A. It's the only way to insure that the true voices of Native Peoples are being expressed. There's not one single Native point of view,  and no single Native media maker can speak for all Natives, so there needs to be multiple opportunities in multiple forms of media for Natives to share stories past, present and future. 

Q. Why do you think people should tune in for 40 Years. 40 Films. 40 Weeks?
A. The span of 40 years of Native filmmaking reveals the evolution of the medium from the days of the earliest Native filmmakers  to the newest and latest crop of young media makers who are using the newest digital platforms and styles to express Native viewpoints and stories. 

Q. Why should other producers and filmmakers work with Vision Maker Media?
A. We Native filmmakers must use all available channels of communication to get the word out about who we are, where  we've been and where we're going. Vision Maker Media can provide opportunities for Native and non-Native producers to  collaborate on projects that feature Native content. 

Q. What aspect of working with Vision Maker Media was the most worthwhile or rewarding for you?
A. Working first with NAPT under Frank Blythe and now VMM under Shirley has continually provided an important means  of staying in touch with other Natives working in the field of TV, film, video and new media production and distribution. This 
networking can be empowering to media makers who often work alone in remote areas. The interaction helps you know that you're not alone out there. Mentoring is also an important aspect of this networking.

Q. What one experience would you want audiences to take away after viewing your film?
A. That Native-made films are not all serious documentaries that reveal tragic stories of Native struggles!

Q. What advice would you give to filmmakers beginning their careers?
A. First learn the elements of good storytelling. 
New Mexico Continues 
To Play Host to Top Filmmakers
Both Large, Small Screen

By Daniel Montaño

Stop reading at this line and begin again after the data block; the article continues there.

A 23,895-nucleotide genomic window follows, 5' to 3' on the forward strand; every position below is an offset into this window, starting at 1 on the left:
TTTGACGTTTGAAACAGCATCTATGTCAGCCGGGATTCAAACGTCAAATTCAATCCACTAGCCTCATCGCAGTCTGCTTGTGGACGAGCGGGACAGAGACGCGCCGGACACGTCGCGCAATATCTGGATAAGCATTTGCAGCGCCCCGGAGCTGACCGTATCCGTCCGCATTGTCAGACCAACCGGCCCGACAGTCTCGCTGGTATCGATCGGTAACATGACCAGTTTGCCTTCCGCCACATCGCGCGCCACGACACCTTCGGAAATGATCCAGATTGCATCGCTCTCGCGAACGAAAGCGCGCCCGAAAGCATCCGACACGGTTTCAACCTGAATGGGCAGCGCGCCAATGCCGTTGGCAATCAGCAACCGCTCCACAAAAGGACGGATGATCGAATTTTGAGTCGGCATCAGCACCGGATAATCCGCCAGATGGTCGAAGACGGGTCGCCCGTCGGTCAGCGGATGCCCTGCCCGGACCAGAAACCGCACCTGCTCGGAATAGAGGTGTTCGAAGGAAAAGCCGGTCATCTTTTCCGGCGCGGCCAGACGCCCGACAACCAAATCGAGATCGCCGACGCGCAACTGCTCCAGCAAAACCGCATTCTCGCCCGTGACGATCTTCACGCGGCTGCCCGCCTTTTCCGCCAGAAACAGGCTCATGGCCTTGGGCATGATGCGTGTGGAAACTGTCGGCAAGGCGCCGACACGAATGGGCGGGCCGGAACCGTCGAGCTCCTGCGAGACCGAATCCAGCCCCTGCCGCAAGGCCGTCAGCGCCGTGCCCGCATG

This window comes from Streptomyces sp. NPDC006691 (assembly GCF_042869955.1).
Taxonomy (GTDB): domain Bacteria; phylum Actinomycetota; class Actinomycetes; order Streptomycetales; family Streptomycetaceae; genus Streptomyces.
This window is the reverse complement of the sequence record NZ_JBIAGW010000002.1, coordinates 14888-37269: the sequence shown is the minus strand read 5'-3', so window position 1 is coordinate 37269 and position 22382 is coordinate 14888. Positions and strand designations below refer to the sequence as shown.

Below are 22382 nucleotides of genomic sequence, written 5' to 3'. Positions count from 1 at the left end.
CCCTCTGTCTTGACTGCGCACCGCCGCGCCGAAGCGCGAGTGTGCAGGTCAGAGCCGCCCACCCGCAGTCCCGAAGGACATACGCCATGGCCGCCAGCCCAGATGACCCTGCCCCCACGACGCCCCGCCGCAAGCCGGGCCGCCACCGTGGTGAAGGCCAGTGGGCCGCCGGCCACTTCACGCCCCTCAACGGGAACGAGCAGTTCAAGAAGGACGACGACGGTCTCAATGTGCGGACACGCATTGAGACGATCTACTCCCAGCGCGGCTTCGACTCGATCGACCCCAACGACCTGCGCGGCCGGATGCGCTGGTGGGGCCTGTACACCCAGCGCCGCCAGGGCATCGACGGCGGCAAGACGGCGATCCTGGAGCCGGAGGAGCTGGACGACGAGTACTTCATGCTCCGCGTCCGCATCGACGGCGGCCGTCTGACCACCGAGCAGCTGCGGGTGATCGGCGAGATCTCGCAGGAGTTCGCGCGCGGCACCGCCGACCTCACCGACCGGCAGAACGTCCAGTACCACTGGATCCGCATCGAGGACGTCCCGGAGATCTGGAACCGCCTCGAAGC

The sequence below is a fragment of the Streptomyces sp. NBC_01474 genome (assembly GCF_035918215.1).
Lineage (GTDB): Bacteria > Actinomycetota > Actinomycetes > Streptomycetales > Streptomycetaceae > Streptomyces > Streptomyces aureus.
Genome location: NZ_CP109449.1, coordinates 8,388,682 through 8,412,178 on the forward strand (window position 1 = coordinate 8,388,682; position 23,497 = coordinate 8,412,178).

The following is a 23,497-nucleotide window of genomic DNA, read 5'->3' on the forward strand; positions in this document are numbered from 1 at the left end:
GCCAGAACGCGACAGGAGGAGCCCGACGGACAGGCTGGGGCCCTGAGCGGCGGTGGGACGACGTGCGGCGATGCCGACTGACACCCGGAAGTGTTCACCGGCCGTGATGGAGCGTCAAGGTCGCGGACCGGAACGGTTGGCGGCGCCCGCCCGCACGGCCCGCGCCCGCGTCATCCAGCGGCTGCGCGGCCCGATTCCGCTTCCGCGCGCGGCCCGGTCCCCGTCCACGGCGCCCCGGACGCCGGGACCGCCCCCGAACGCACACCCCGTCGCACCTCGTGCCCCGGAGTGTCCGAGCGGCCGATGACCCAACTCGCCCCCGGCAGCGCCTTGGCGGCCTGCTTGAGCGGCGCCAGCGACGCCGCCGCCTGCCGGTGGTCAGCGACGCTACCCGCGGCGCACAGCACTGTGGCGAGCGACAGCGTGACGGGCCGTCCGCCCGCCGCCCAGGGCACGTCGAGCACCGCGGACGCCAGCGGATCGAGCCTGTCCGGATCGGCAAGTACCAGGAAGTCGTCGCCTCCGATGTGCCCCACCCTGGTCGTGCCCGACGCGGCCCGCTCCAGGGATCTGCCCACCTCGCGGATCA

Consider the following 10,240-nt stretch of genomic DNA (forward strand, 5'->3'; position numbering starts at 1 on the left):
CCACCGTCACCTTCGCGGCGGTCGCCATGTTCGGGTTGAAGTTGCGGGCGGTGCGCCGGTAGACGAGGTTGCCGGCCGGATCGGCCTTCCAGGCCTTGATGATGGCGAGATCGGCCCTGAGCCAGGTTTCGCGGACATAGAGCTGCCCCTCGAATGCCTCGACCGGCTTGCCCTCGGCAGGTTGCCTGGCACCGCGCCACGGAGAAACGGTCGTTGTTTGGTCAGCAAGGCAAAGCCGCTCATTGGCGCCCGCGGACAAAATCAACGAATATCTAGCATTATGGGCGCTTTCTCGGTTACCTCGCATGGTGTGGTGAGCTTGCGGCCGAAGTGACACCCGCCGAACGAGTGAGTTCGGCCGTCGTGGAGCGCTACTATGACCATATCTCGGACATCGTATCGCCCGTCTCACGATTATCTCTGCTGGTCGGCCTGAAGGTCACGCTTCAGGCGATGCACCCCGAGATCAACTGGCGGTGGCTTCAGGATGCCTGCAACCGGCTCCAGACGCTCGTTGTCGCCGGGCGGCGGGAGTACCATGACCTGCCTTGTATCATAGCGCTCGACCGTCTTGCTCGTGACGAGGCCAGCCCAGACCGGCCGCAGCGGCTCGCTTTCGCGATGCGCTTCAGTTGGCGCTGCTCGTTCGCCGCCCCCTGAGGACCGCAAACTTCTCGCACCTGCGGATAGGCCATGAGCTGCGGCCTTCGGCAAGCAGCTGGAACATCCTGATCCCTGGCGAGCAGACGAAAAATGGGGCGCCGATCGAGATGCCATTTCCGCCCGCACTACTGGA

Beginning in the early days of "moving pictures," New Mexico and filmmaking have become synonymous. One of the first films ever made, the Thomas Edison produced Indian Day School, was filmed on Isleta Pueblo in 1897.  For over a century, New Mexico has played host to the likes of Tom Mix, John Wayne and Henry Fonda, and to films ranging from Easy Rider to The Avengers. More recently, television has proven to be a boon with shows such as Longmire, The Night Shift, and of course, Breaking Bad, all calling New Mexico home.

Thanks to Vision Maker Media, I had the opportunity for a first-hand glimpse into the New Mexico film industry at the Fourth Annual New Mexico Film and Media Conference. The two-day conference break-out sessions covered topics ranging from the "Future of Television" to "Post Production in New Mexico." 
Speakers included: Bill Johnson, producer of Midnight, Texas and Loucas George, producer of Monsters of God, and Bob Odenkirk, star of AMC's Better Call Saul. I t was an informative weekend, where I learned new things and met some great people, and I am proud to count myself among these great filmmakers and a fellow New Mexican.

Your Support Helps Us Promote Native Films, Viewpoints

According to Gary Robinson (Choctaw/Cherokee)
Producer, 'The Twelve Days of Native American Christmas'

"Vision Maker Media supports filmmakers with distribution and promotion of production projects and finished products. They help serve Indian Country by showing the general public a variety of historical and contemporary Native viewpoints and experiences."

Job Opportunities
Please see our website for a complete listing of job opportunities.

Senior Radio Producer 
Deadline: Continuous
Public Media Internship
United States
Deadline: March 1, 2017

Film Festival Opportunities
Please see our website for a complete listing of film festival opportunities.

Deadline: Dec. 26, 2016

NFFTY 2017
Deadline: Jan. 3, 2017

Deadline: Jan. 15, 2017
New York
Deadline: Feb. 11, 2017
March 29, 2017

Training and Other Opportunities
Please see our website for a complete listing of training and other opportunities.

C-SPAN's StudentCam 
Competition 2017

United States
Deadline: Jan. 20, 2017

Funding Opportunities
Please see our website for a complete listing of funding opportunities.

Rolling Deadline
Ford Foundation
United States
Deadline: Ongoing

Fellowship and Internship Opportunities
Please see our website for a complete listing of fellowship and internship opportunities.

Rolling Deadline
Ford Foundation
United States
Deadline: Ongoing
Public Media Internship
United States
Deadline: March 1, 2017

Producer Newsletter Vol. 10 Issue 12
A list of opportunities for filmmakers to help increase
 the diversity  of the media landscape.